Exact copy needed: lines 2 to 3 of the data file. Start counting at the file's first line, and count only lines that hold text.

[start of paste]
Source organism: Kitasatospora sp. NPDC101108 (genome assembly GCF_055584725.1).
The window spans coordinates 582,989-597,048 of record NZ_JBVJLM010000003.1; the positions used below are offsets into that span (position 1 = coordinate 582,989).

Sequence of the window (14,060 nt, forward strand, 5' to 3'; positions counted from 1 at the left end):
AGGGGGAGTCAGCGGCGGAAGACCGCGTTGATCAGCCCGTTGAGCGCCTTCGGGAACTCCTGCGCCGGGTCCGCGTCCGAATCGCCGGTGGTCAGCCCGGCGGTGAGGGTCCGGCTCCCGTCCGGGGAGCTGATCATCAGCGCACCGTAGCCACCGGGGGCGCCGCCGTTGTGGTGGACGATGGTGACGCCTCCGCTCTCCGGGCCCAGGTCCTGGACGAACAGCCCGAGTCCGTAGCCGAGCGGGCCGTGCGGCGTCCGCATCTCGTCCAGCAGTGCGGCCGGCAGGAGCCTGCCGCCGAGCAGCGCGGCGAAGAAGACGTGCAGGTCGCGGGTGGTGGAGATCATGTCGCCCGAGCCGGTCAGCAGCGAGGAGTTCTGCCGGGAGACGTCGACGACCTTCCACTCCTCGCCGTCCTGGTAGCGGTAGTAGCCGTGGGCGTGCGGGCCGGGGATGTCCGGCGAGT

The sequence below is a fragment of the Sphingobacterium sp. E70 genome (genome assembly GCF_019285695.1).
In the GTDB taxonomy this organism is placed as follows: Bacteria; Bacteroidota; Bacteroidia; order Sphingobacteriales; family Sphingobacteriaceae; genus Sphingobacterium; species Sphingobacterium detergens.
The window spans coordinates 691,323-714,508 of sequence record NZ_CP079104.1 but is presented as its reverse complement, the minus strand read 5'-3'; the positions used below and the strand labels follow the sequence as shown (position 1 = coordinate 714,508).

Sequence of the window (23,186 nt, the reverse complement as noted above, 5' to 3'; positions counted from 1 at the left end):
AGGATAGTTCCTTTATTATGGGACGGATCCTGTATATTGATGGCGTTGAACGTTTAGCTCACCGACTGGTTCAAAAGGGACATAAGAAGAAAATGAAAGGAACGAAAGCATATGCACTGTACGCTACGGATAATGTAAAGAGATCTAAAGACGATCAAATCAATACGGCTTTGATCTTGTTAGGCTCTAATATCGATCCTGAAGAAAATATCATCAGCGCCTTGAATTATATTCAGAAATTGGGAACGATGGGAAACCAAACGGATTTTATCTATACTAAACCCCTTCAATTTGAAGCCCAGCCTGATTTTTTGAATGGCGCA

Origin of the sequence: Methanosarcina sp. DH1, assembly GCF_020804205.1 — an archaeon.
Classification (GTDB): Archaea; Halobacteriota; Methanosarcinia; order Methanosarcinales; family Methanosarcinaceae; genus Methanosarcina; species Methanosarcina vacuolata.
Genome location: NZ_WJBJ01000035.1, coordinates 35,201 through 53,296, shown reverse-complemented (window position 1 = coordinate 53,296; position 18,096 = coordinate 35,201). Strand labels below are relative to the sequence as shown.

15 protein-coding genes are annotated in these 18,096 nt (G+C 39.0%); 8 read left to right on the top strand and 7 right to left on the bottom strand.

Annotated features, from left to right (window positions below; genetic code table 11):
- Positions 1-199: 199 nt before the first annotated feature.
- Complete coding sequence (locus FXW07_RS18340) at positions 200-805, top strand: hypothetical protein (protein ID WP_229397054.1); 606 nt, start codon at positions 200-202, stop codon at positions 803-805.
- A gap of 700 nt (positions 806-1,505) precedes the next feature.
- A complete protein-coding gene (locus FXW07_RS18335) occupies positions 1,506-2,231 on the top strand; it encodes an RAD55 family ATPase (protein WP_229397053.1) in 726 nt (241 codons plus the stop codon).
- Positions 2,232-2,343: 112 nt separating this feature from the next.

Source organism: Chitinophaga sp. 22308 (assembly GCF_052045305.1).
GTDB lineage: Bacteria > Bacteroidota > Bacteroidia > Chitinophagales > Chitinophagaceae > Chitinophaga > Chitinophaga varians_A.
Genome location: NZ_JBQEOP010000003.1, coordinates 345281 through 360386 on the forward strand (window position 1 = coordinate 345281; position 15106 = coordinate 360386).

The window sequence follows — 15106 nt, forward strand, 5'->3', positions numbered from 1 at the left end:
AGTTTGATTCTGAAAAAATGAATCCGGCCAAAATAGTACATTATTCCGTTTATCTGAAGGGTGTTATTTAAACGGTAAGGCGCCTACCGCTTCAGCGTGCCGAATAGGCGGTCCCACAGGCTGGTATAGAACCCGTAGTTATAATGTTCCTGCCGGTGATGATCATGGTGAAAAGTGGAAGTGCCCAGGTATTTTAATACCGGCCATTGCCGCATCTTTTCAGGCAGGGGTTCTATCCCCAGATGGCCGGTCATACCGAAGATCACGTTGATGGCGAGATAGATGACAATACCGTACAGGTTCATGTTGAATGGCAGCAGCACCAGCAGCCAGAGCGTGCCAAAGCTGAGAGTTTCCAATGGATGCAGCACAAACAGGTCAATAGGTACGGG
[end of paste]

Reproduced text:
The window spans coordinates 582,989-597,048 of record NZ_JBVJLM010000003.1; the positions used below are offsets into that span (position 1 = coordinate 582,989).

Sequence of the window (14,060 nt, forward strand, 5' to 3'; positions counted from 1 at the left end):